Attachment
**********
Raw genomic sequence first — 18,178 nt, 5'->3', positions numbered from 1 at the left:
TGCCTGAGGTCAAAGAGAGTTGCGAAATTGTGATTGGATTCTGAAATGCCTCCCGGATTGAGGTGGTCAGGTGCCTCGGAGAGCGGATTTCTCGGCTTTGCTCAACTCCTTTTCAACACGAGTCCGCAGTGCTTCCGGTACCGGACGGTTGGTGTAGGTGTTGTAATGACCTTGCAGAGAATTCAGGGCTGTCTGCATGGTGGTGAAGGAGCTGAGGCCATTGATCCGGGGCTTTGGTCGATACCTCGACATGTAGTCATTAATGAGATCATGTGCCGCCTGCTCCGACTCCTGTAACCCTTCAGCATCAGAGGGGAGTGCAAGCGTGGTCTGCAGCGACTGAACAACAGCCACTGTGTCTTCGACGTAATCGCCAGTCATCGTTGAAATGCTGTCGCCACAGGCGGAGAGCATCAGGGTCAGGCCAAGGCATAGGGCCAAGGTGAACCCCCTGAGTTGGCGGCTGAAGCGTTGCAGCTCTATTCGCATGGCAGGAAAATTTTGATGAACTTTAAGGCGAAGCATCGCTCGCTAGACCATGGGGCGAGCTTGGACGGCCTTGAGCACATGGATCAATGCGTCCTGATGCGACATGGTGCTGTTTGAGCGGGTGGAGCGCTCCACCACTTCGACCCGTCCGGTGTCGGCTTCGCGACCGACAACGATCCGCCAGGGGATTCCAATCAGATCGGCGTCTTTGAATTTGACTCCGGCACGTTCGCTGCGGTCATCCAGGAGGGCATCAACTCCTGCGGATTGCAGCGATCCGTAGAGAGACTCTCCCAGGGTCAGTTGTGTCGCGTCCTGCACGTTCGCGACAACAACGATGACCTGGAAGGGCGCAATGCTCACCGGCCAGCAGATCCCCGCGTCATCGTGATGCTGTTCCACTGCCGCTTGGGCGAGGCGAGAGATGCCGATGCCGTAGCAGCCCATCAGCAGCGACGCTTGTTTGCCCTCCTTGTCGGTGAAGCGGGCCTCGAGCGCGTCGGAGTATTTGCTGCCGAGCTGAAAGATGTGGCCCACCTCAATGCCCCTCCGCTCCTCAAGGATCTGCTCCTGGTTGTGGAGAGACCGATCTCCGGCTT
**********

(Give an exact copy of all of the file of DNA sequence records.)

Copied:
Raw genomic sequence first — 18,178 nt, 5'->3', positions numbered from 1 at the left:
TGCCTGAGGTCAAAGAGAGTTGCGAAATTGTGATTGGATTCTGAAATGCCTCCCGGATTGAGGTGGTCAGGTGCCTCGGAGAGCGGATTTCTCGGCTTTGCTCAACTCCTTTTCAACACGAGTCCGCAGTGCTTCCGGTACCGGACGGTTGGTGTAGGTGTTGTAATGACCTTGCAGAGAATTCAGGGCTGTCTGCATGGTGGTGAAGGAGCTGAGGCCATTGATCCGGGGCTTTGGTCGATACCTCGACATGTAGTCATTAATGAGATCATGTGCCGCCTGCTCCGACTCCTGTAACCCTTCAGCATCAGAGGGGAGTGCAAGCGTGGTCTGCAGCGACTGAACAACAGCCACTGTGTCTTCGACGTAATCGCCAGTCATCGTTGAAATGCTGTCGCCACAGGCGGAGAGCATCAGGGTCAGGCCAAGGCATAGGGCCAAGGTGAACCCCCTGAGTTGGCGGCTGAAGCGTTGCAGCTCTATTCGCATGGCAGGAAAATTTTGATGAACTTTAAGGCGAAGCATCGCTCGCTAGACCATGGGGCGAGCTTGGACGGCCTTGAGCACATGGATCAATGCGTCCTGATGCGACATGGTGCTGTTTGAGCGGGTGGAGCGCTCCACCACTTCGACCCGTCCGGTGTCGGCTTCGCGACCGACAACGATCCGCCAGGGGATTCCAATCAGATCGGCGTCTTTGAATTTGACTCCGGCACGTTCGCTGCGGTCATCCAGGAGGGCATCAACTCCTGCGGATTGCAGCGATCCGTAGAGAGACTCTCCCAGGGTCAGTTGTGTCGCGTCCTGCACGTTCGCGACAACAACGATGACCTGGAAGGGCGCAATGCTCACCGGCCAGCAGATCCCCGCGTCATCGTGATGCTGTTCCACTGCCGCTTGGGCGAGGCGAGAGATGCCGATGCCGTAGCAGCCCATCAGCAGCGACGCTTGTTTGCCCTCCTTGTCGGTGAAGCGGGCCTCGAGCGCGTCGGAGTATTTGCTGCCGAGCTGAAAGATGTGGCCCACCTCAATGCCCCTCCGCTCCTCAAGGATCTGCTCCTGGTTGTGGAGAGACCGATCTCCGGCTT